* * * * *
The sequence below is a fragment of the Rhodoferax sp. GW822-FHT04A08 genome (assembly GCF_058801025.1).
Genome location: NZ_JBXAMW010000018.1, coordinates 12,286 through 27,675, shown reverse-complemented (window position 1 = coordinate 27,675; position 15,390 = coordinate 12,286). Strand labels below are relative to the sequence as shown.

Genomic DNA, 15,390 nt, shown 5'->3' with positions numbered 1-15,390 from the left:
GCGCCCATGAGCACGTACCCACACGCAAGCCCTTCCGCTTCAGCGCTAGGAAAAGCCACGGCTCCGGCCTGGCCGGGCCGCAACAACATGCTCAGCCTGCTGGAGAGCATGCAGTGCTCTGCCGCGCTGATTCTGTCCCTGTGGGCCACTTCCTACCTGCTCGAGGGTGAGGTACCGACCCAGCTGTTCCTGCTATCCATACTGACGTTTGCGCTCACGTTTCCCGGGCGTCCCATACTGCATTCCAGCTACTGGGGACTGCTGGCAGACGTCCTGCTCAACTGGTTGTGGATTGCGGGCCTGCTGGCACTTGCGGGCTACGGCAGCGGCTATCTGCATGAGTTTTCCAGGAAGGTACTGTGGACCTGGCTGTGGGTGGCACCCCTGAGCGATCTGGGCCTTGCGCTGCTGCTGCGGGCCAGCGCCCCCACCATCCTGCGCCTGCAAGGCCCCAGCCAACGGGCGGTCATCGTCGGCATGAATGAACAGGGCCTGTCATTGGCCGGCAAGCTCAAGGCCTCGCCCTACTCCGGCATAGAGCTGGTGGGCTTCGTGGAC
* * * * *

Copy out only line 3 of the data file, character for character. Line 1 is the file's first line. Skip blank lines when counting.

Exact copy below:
Genomic DNA, 15,390 nt, shown 5'->3' with positions numbered 1-15,390 from the left: